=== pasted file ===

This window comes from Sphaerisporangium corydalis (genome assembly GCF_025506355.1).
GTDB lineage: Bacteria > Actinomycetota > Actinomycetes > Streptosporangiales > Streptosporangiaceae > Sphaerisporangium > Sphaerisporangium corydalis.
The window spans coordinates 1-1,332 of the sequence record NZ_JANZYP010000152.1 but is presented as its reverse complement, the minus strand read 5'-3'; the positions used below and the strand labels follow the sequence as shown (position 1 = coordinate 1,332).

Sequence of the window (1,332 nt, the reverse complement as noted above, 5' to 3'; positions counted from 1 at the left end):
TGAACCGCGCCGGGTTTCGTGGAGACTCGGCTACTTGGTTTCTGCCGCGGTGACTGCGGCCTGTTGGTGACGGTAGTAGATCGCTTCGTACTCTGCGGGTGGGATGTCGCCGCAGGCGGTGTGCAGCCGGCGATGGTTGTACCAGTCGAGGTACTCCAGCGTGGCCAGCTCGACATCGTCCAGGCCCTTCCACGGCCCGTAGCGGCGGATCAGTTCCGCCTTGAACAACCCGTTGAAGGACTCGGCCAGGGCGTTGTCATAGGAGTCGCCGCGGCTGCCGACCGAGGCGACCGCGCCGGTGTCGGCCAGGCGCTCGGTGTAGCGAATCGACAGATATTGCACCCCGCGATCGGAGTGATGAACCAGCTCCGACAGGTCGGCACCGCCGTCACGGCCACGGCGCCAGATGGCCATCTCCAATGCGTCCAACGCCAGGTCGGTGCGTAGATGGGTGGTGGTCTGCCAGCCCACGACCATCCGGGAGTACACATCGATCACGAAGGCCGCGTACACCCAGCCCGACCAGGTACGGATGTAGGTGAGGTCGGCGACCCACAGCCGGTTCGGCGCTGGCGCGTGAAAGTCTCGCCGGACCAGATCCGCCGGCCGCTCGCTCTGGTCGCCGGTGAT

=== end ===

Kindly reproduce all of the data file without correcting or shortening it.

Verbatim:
This window comes from Sphaerisporangium corydalis (genome assembly GCF_025506355.1).
GTDB lineage: Bacteria > Actinomycetota > Actinomycetes > Streptosporangiales > Streptosporangiaceae > Sphaerisporangium > Sphaerisporangium corydalis.
The window spans coordinates 1-1,332 of the sequence record NZ_JANZYP010000152.1 but is presented as its reverse complement, the minus strand read 5'-3'; the positions used below and the strand labels follow the sequence as shown (position 1 = coordinate 1,332).

Sequence of the window (1,332 nt, the reverse complement as noted above, 5' to 3'; positions counted from 1 at the left end):
TGAACCGCGCCGGGTTTCGTGGAGACTCGGCTACTTGGTTTCTGCCGCGGTGACTGCGGCCTGTTGGTGACGGTAGTAGATCGCTTCGTACTCTGCGGGTGGGATGTCGCCGCAGGCGGTGTGCAGCCGGCGATGGTTGTACCAGTCGAGGTACTCCAGCGTGGCCAGCTCGACATCGTCCAGGCCCTTCCACGGCCCGTAGCGGCGGATCAGTTCCGCCTTGAACAACCCGTTGAAGGACTCGGCCAGGGCGTTGTCATAGGAGTCGCCGCGGCTGCCGACCGAGGCGACCGCGCCGGTGTCGGCCAGGCGCTCGGTGTAGCGAATCGACAGATATTGCACCCCGCGATCGGAGTGATGAACCAGCTCCGACAGGTCGGCACCGCCGTCACGGCCACGGCGCCAGATGGCCATCTCCAATGCGTCCAACGCCAGGTCGGTGCGTAGATGGGTGGTGGTCTGCCAGCCCACGACCATCCGGGAGTACACATCGATCACGAAGGCCGCGTACACCCAGCCCGACCAGGTACGGATGTAGGTGAGGTCGGCGACCCACAGCCGGTTCGGCGCTGGCGCGTGAAAGTCTCGCCGGACCAGATCCGCCGGCCGCTCGCTCTGGTCGCCGGTGAT